With many retailers pivoting to online sales and contactless payments in response to the ongoing coronavirus pandemic, cybercriminals have increased their focus on the sector in the hope of stealing valuable credit card information. What is the cyber threat to retailers, and how can your retail business protect itself from cyber-attack?
Retail is one of the most targeted sectors for cyber-attacks in 2020. The coronavirus pandemic has forced retailers to adapt to survive, regardless of their size. Whilst smaller retailers have begun moving to card payments and online operations, larger retailers have focused on harnessing big data to achieve efficiencies and maximise profit margins.
This has introduced new threat vectors as retailers’ attack surfaces have expanded, and these threat vectors are being exploited by cybercriminals keen to steal money and confidential financial information. Data is the new currency for cybercriminals, who focus not just on money and goods but also customers’ personal data that can be stolen and sold online. And with high staff turnover and seasonal workers, retailers face threats from not just cybercriminals, but also insider threats.
In such a turbulent operating environment, retailers must take the necessary steps to ensure they mitigate the risk of data breach resulting in financial, operational and reputational damage. In this blog we will explore the cyber threat to retailers: who is attacking retailers, why, and how?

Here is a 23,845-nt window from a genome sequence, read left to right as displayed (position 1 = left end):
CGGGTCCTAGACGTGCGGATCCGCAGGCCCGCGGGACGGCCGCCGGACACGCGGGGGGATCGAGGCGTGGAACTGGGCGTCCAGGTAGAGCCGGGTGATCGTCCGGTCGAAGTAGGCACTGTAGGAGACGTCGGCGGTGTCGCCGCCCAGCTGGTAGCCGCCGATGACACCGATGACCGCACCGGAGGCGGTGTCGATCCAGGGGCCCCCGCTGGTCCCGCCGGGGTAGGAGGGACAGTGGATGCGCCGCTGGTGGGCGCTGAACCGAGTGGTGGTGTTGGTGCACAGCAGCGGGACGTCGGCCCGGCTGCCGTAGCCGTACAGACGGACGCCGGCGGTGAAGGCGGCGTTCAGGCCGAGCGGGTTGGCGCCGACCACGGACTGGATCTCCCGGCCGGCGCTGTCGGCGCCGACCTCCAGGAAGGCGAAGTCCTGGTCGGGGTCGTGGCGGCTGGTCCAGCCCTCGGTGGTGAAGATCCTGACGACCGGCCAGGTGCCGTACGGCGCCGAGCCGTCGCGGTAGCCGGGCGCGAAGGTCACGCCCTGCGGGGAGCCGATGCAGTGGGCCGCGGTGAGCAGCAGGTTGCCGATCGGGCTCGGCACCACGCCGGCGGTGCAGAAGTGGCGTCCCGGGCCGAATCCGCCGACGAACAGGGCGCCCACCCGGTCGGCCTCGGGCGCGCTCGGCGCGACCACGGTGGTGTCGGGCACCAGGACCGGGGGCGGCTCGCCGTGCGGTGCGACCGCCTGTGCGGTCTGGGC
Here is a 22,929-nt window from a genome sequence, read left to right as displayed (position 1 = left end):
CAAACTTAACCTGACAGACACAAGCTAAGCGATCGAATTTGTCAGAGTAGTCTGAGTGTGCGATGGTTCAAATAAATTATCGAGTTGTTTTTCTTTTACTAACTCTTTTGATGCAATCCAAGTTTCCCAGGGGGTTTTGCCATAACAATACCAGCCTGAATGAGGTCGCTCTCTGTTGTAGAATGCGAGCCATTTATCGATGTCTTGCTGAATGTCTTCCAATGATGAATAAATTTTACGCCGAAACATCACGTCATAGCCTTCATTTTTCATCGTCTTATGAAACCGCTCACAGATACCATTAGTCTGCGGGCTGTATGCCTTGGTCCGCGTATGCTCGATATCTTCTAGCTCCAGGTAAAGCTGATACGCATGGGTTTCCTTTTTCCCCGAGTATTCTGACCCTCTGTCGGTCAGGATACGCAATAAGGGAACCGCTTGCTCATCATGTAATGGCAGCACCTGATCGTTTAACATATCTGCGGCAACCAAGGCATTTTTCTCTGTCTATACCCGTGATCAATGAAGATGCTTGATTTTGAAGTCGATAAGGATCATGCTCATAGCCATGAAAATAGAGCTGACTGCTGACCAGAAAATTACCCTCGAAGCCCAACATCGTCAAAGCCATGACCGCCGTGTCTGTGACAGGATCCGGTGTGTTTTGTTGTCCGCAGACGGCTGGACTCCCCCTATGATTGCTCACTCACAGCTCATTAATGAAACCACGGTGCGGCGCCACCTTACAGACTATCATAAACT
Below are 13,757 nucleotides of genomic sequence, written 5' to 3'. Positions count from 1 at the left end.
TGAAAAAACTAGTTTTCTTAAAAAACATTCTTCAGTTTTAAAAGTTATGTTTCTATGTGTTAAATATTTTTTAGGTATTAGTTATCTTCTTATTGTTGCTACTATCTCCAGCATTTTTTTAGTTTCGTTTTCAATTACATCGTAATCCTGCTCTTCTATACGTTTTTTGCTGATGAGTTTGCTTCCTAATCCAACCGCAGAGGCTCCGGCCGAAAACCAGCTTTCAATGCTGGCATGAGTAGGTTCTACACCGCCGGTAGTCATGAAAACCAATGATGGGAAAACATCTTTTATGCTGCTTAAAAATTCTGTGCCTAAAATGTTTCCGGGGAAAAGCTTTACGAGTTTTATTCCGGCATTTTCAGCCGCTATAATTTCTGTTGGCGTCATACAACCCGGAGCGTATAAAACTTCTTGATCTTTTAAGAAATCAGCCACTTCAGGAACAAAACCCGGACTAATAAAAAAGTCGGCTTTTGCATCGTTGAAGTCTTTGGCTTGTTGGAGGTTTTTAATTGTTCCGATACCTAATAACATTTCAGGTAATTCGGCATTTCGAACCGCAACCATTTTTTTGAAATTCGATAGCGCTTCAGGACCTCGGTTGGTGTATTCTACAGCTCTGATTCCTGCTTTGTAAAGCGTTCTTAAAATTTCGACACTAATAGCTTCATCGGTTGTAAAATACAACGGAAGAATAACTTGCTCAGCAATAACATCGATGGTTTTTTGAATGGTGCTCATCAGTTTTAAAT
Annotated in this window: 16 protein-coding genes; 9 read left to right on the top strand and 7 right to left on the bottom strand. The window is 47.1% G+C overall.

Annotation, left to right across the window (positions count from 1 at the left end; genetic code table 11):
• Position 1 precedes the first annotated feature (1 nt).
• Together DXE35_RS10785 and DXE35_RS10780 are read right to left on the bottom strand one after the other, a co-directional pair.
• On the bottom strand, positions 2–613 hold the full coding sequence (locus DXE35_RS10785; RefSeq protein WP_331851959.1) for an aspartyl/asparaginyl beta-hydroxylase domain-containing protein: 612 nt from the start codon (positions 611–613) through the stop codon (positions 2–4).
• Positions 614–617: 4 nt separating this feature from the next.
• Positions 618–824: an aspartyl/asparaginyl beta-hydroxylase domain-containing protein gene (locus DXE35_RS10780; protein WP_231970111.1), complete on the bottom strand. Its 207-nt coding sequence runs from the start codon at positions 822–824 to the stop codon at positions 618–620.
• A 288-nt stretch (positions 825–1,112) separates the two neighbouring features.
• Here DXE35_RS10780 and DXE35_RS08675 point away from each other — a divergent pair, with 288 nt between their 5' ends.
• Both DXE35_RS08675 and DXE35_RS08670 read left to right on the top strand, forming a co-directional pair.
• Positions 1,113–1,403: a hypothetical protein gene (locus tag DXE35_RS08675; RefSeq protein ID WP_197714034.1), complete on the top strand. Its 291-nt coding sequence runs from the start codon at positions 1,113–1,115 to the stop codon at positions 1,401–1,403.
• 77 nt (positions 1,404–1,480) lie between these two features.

Who is Attacking Me, and Why?
Given the valuable credit card data and Personally Identifiable Information (PII) they hold, along with the potential immaturity of their cyber security postures, retailers face a number of cyber threat actors on a daily basis. Here are two of the key types of attacker targeting retailers:
Like all industries, retailers face a constant threat from cybercriminals.
|Who they are||Cybercriminals|
|Motivations||99 times out of 100, cybercriminals are motivated by financial gain.|
|Common attack methods||Cybercriminals target retailers both remotely and at their operating locations, such as stores and warehouses. Attackers often target point-of-sale (POS) systems, installing malware that steals credit card information when the POS system is used. They will also target ecommerce websites and the databases that sit behind them, searching for weaknesses they can exploit to steal personal data that can then be sold on the black market.|
|Real-life example||In 2014, ecommerce giant eBay suffered a massive data breach that exposed the details of 145 million users. Cybercriminals stole the credentials of three employees, and then spent several months harvesting the data undetected.|
Given their relatively high staff turnover and use of season workers, retailers also face a threat from employees.
|Who they are||Employees|
|Motivations||Members of staff who attack retailers are often disgruntled, but more often than not their motivation is the same as that of cybercriminals – financial gain.|
|Common attack methods||Employees will tend to use less sophisticated attack methods to target retailers. Often their methods are as simple as stealing confidential information from the retailer through online storage tools or USB drives.|